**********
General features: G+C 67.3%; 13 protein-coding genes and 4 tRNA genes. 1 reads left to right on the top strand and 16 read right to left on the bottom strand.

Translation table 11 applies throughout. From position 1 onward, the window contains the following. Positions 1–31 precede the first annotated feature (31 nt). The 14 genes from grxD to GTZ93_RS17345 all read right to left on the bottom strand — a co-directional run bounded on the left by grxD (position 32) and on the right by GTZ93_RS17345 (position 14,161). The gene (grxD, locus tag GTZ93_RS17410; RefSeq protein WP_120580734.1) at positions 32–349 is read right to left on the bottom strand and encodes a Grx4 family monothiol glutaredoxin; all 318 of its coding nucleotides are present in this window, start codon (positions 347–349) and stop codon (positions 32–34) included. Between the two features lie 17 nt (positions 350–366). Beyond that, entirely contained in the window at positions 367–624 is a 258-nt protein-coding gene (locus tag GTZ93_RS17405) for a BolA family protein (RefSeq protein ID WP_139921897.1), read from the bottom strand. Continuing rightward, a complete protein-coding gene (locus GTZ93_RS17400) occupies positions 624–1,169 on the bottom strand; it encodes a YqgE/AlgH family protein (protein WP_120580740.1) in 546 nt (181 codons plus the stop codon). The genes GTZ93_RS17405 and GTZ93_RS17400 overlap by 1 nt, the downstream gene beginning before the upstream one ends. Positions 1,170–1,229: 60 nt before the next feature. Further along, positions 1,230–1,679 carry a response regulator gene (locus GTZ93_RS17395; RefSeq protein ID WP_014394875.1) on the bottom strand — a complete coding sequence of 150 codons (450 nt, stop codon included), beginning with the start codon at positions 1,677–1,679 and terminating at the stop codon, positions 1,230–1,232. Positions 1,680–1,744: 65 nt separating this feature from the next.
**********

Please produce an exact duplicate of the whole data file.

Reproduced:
General features: G+C 67.3%; 13 protein-coding genes and 4 tRNA genes. 1 reads left to right on the top strand and 16 read right to left on the bottom strand.

Translation table 11 applies throughout. From position 1 onward, the window contains the following. Positions 1–31 precede the first annotated feature (31 nt). The 14 genes from grxD to GTZ93_RS17345 all read right to left on the bottom strand — a co-directional run bounded on the left by grxD (position 32) and on the right by GTZ93_RS17345 (position 14,161). The gene (grxD, locus tag GTZ93_RS17410; RefSeq protein WP_120580734.1) at positions 32–349 is read right to left on the bottom strand and encodes a Grx4 family monothiol glutaredoxin; all 318 of its coding nucleotides are present in this window, start codon (positions 347–349) and stop codon (positions 32–34) included. Between the two features lie 17 nt (positions 350–366). Beyond that, entirely contained in the window at positions 367–624 is a 258-nt protein-coding gene (locus tag GTZ93_RS17405) for a BolA family protein (RefSeq protein ID WP_139921897.1), read from the bottom strand. Continuing rightward, a complete protein-coding gene (locus GTZ93_RS17400) occupies positions 624–1,169 on the bottom strand; it encodes a YqgE/AlgH family protein (protein WP_120580740.1) in 546 nt (181 codons plus the stop codon). The genes GTZ93_RS17405 and GTZ93_RS17400 overlap by 1 nt, the downstream gene beginning before the upstream one ends. Positions 1,170–1,229: 60 nt before the next feature. Further along, positions 1,230–1,679 carry a response regulator gene (locus GTZ93_RS17395; RefSeq protein ID WP_014394875.1) on the bottom strand — a complete coding sequence of 150 codons (450 nt, stop codon included), beginning with the start codon at positions 1,677–1,679 and terminating at the stop codon, positions 1,230–1,232. Positions 1,680–1,744: 65 nt separating this feature from the next.